To what extent did Thatcher achieve her aims in foreign policy?

Last Updated: 19 Apr 2023
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When Margaret Thatcher first came to power in 1979 she had little interest in foreign policy but focussing mainly on economic and domestic policy. However, it was an area where she left a huge impact on.

One of Thatcher’s aims was to increase the defence for Britain as she believed the USSR was a massive threat militarily. This meant improving relations with the USA. Her views on Communism helped with this as her and Ronald Reagan both shared the same ideas. She also believed NATO was vital to British and European defence and so to strengthen this relationship was important.

She supported NATO’s decision to deploy US nuclear cruise and Pershing missiles in Western Europe and permitted the US to station more than 160 cruise missiles at RAF Greenham Common, even though she knew it would trigger mass protests by the Campaign for Nuclear Disarmament.

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Relations improved with the US when Thatcher permitted US F-111s to use Royal Air Force bases for the bombing of Libya in retaliation for their apparent bombing of a Berlin nightclub; this decision wasn’t very popular with the British citizens.

Another one of Margaret Thatcher’s aims was to reassert Britain’s position as a major power. Many people will say she achieved this because of the Falklands War. In April 1982, Argentina ordered the invasion of the Falkland Islands and South Georgia which were under British control at the time. She successfully retook the islands back by setting up a War Cabinet and dispatching a naval task force against them which in June they surrendered.

Even though 255 British soldiers died and the attack on an Argentinian cruiser which sunk and killed everyone on board, people were far more distracted by the victory which took place. This helped her win the 1983 elections. However, she was strongly criticised as to why she didn’t pay attention to the Falklands’ defence that led to the war, in which she could have stopped happening. This in turn would have saved the lives of the British soldiers and the people on the Argentinian cruiser.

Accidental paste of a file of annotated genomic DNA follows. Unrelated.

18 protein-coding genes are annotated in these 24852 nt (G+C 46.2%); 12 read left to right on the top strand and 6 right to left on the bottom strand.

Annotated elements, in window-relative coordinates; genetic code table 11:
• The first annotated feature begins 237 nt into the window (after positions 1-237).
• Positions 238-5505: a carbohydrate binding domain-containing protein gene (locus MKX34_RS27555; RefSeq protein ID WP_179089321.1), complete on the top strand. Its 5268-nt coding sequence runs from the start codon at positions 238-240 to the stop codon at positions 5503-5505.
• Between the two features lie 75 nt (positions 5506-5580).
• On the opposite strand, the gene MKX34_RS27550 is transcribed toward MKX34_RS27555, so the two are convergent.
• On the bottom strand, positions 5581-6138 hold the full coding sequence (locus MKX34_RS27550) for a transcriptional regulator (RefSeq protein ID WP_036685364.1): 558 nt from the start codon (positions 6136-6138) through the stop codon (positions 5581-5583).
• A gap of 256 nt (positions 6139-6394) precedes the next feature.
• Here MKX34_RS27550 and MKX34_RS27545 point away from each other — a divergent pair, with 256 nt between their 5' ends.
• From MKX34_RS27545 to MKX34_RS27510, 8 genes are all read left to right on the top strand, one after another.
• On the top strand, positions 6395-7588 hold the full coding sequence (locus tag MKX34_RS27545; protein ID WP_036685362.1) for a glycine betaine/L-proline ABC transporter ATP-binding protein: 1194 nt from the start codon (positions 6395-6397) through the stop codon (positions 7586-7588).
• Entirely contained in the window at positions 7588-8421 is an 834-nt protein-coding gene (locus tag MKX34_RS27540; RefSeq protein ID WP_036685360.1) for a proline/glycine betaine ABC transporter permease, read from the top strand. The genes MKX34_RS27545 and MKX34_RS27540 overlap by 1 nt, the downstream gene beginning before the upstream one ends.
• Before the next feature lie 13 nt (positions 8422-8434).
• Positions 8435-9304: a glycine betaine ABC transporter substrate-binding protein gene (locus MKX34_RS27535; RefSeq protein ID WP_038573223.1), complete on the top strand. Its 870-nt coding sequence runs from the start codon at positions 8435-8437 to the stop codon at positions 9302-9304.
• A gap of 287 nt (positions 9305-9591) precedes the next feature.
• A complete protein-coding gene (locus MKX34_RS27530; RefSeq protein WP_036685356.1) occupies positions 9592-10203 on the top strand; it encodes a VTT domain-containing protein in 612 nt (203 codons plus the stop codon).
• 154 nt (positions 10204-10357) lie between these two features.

Some people may disagree that Thatcher achieved the aim to raise Britain’s status entirely because of the Grenada incident. On October 1983, the USA attacked Grenada; a member of the Commonwealth, without consulting Britain to take-over a Marxist organisation. This was an embarrassment for Thatcher because it showed her weakness to defend countries which were once members of the Commonwealth who felt they still needed to be defended.

Thatcher also wanted to see the defeat of Communism, which some people argue was achieved and that her role played an important part. She was able to build a working relationship with Mikhail Gorbachev who came to power in the Soviet Union in 1985. This placed Britain in a good position to be the peace-maker between the US and the Soviet Union. They ended up meeting a couple of times which led to the agreement to scrap all intermediate-range missiles from Europe, the elimination of tactical and battlefield nuclear weapons and conventional forces. After that many countries in Eastern Europe experienced their own revolution which led to domestic changes and an end to the Soviet domination over them. This was a victory for Britain and all the other NATO countries.

Although this aim was achieved, Thatcher feared that because many changes were happening across Eastern Europe, Germany would start to reunify and become strong again which would affect the European balance of power and Thatcher didn’t like this.

After discussing the aims of Margaret Thatcher in Foreign Policy, I believe on the whole she achieved them. She managed to reassert Britain’s position as a superpower because of the Falklands war. It was a massive turning point for Thatcher and a defining moment in her premiership which helped her stay in power by winning the 1983 election. Even though many people died during the Falkland’s War, she was considered a highly talented and committed war leader by many people.

She also helped defeat Communism by building a relationship with the Soviet leader and making discussions between the US and the Soviet Union easier. This led to nuclear disarmament which helped with Britain’s fear of Russia attacking them.

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To what extent did Thatcher achieve her aims in foreign policy?. (2017, Aug 22). Retrieved from

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